4 in 10 workers in Liverpool
believe the gender pay gap is 'out of their hands'
NEW research from the UK's leading
independent job board, CV Library, has found that 41.2% of employees in
Liverpool believe that the gender pay gap is 'out of their hands', with
75% admitting that they've been paid less because of their gender.
The research, which surveyed 1,000 UK workers on their attitudes towards the
gender pay gap in Britain, found that despite there being concerns around
stopping pay inequality, 83.3% of workers in the city do believe that their
employer can effectively measure any gaps in their organisation.
When asked what else could be done to prevent any further disconnect, employees
in Liverpool cited: set salaries for each industry/role (30.8%), more support
for working mums and dads (30.8%), ending the stigma around women going on
maternity leave (30.8%) and more confidence amongst women to ask for more money
Lee Biggins, founder and managing director of CV Library, comments:- "The
gender pay gap has been a topic of discussion for many years now, but it's
concerning that it's come to a point where workers now see no way out. While
there's been some development to better support working parents, such as the
introduction of shared parental leave, organisations must work hard to
facilitate their employees and create an honest and open culture where women
feel comfortable taking a stance against inequality."
The study comes just 1 month before the changes in legislation around gender pay
reporting are set to come in place. When asked about their attitudes towards
these new rules, 70% of workers in Liverpool said that they would be happy for
their company to publish their salary. In addition, 52.4% said that their reason
behind this is that it would be fair for everyone.
However, of the 30% who said that they wouldn't be happy for their salary to be
revealed, 66.7% said that it's because it is private information. Furthermore,
41.2% of workers in Liverpool believe that the changes that are being put in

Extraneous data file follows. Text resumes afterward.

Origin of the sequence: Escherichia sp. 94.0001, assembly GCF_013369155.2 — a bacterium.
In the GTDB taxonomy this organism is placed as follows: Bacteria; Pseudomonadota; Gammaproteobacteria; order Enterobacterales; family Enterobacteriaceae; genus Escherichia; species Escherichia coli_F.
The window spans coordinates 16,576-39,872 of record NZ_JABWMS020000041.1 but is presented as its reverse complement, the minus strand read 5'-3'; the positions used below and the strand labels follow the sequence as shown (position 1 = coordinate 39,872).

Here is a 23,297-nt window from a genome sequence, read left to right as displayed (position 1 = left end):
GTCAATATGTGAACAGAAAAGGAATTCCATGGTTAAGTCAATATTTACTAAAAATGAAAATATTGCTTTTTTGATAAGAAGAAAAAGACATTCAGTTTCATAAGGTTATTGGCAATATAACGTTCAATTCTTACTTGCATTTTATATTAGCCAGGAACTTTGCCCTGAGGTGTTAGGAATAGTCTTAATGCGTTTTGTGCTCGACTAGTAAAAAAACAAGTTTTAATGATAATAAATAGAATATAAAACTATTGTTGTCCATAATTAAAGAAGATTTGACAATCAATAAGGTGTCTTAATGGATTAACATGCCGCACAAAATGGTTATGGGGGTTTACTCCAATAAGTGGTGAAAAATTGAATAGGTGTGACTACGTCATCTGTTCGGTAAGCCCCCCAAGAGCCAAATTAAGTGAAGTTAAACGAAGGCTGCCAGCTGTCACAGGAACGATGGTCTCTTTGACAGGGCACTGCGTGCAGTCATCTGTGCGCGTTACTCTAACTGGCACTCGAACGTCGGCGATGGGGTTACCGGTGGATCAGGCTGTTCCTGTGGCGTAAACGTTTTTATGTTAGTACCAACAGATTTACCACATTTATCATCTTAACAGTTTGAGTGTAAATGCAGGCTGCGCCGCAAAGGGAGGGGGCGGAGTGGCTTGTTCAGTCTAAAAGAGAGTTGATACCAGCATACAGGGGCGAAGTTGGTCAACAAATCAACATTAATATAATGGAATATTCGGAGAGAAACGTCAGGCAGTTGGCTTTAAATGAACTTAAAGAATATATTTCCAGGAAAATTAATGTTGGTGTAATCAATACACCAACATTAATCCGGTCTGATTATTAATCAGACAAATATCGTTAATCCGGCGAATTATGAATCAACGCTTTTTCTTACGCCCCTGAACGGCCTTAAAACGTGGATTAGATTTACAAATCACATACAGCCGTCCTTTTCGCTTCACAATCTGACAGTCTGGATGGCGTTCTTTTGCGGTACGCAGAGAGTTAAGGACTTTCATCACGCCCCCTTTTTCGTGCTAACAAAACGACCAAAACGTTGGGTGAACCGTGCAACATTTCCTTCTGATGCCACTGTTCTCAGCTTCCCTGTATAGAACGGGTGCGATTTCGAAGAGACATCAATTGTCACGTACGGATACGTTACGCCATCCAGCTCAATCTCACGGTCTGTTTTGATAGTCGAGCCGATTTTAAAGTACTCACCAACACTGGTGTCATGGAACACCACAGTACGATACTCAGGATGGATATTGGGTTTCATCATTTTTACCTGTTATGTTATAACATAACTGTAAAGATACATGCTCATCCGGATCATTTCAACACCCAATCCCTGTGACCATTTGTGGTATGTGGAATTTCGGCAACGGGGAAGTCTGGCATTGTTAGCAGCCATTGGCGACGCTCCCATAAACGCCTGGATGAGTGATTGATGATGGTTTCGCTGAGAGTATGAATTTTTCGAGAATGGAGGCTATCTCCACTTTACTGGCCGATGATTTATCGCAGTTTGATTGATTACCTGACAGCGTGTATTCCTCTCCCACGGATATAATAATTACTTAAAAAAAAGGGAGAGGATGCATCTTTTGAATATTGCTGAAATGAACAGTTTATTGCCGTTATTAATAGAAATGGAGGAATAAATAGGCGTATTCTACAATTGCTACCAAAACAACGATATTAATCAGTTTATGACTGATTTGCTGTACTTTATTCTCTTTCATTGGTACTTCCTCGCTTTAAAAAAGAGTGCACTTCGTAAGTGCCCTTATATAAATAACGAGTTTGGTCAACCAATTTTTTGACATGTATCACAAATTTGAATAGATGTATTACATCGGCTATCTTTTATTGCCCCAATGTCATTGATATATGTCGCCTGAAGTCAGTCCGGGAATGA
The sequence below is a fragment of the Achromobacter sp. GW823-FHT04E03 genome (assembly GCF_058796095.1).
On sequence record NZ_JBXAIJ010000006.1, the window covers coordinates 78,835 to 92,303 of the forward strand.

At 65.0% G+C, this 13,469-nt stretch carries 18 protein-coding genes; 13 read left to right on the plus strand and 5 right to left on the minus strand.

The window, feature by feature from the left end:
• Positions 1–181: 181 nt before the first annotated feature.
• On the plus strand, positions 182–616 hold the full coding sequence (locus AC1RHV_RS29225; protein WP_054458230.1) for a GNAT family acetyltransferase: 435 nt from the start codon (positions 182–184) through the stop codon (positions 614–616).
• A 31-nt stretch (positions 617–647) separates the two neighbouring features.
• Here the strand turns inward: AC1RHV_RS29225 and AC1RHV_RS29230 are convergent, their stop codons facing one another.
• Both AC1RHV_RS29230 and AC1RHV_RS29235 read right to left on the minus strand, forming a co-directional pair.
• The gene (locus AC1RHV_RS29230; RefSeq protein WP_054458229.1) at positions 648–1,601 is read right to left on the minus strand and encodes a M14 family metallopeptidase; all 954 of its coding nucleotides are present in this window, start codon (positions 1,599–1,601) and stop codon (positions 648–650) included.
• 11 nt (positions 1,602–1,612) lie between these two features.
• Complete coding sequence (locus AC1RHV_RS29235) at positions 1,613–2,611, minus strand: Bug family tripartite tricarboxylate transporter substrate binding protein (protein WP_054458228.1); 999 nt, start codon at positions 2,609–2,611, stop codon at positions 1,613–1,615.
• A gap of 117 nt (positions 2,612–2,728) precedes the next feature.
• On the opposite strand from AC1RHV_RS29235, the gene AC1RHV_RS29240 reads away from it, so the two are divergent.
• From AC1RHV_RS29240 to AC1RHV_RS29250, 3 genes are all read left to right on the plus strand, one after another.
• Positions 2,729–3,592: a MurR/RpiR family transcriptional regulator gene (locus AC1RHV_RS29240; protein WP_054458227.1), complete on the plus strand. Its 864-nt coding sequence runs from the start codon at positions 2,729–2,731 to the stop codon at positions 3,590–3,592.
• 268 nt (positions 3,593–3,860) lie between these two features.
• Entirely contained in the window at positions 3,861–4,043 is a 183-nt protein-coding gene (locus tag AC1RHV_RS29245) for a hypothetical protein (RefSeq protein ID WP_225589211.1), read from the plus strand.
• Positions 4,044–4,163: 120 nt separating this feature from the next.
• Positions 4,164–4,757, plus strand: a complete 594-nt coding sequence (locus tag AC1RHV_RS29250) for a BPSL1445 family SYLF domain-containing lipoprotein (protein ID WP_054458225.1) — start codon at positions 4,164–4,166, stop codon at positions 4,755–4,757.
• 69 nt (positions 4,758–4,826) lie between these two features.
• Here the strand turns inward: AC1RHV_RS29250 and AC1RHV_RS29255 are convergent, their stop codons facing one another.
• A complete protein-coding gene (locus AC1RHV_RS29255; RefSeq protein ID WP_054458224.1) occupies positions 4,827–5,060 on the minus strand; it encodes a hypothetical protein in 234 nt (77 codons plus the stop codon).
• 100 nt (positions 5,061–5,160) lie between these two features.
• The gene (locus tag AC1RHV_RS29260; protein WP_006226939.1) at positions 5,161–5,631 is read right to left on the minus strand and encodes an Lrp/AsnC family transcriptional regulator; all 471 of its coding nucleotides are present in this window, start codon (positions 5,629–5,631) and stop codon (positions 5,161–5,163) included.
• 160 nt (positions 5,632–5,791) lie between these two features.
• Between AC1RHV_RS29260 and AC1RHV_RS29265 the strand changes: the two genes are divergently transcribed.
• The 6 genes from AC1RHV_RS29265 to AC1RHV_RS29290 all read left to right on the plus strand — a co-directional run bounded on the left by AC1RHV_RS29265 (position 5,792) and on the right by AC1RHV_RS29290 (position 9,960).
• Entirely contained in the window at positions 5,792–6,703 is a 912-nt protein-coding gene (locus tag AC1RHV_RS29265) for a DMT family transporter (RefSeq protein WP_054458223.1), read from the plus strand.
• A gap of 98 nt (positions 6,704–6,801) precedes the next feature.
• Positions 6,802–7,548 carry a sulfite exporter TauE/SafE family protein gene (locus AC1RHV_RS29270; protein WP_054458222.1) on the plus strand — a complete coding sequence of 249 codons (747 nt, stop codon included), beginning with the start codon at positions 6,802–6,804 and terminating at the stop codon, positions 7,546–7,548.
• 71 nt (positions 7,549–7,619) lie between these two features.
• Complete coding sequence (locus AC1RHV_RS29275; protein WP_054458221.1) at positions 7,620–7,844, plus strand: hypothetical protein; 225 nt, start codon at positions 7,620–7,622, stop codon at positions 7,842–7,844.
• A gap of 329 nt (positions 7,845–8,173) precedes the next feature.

place, in April 2017, will be enough.
Biggins continues:- "The new legislation coming into play in April should
go some way to highlighting gaps in UK organisations, but it's clear that the
issue won't end here. Our survey found that 43.3% of workers in Manchester think
that there's more that could be done to stop the gender pay gap and the
Government needs to listen. Without effectively tackling the issues around
flexible working, caring responsibilities, helping women aged over 40 back into
the workforce, and general workplace discrimination, the UK can't expect to see
the gender pay gap to truly close for some time. We hope that our research is
another wake up call for the nation when it comes to tackling unequal pay."
For more information, download the full report
Merseyrail profits would pay
for keeping guards almost 3 times over
Photo by RMT Union.
MERSEYRAIL and Merseytravel claims that
they cannot afford to keep guards have been exposed as entirely wrong and
misleading by new research showing that dividends paid out by Merseryrail are up
to ₤14million a year, almost 3 times the cost of keeping guards.
The research also shows that in 2014 the revenue income of Merseyrail was ₤51
million, and Merseyrail paid out a dividend not far short of ₤14 million meaning
a quarter of passenger fares ending up in the pockets of Merseyrails owners,
Serco and Dutch state owned Abellio. RMT believes that instead of getting rid of Guards Merseyrail should forsake
some of its dividends to pay keep the guards and if it does not do so
voluntarily then Merseytravel should renegotiate its contract with Merseyrail.
If Merseyrail won't cooperate then, when their contract expires in 2028, any new
contract should ensure that revenues are retained to keep the guards; this is
easily achievable as the new trains are to be brought through a 30 year long
Mick Cash RMT General Secretary said:- "These figures show that up to a
quarter of fare revenue is being sucked out of Merseyrail to pay for dividends
of around ₤14m a year.
That is frankly obscene under any circumstances but the fact that around ₤14m a
year is being allowed to leak out of Meresyrail while at the same time senior
Liverpool politicians are pleading poverty as an excuse to get rid of guards
will be utterly unacceptable for passengers and Council Tax Payers. And as
Merseyrail is part owned by the Dutch state railway it is a case of Merseyside 0
Holland ₤14m. Merseyrail can easily afford to cough up and pay to keep our
guards and if they don't then Liverpool's politicians should renegotiate
Merseyrail's contract. If Merseyrail don't agree to new terms now, then
the 30 year financing of the new trains easily allows enough scope for a new
Merseyrail contract to ensure that revenues are retained to keep our guards. At
the very least as we approach the elections in May Liverpool politicians should
be calling for a review of the financing options."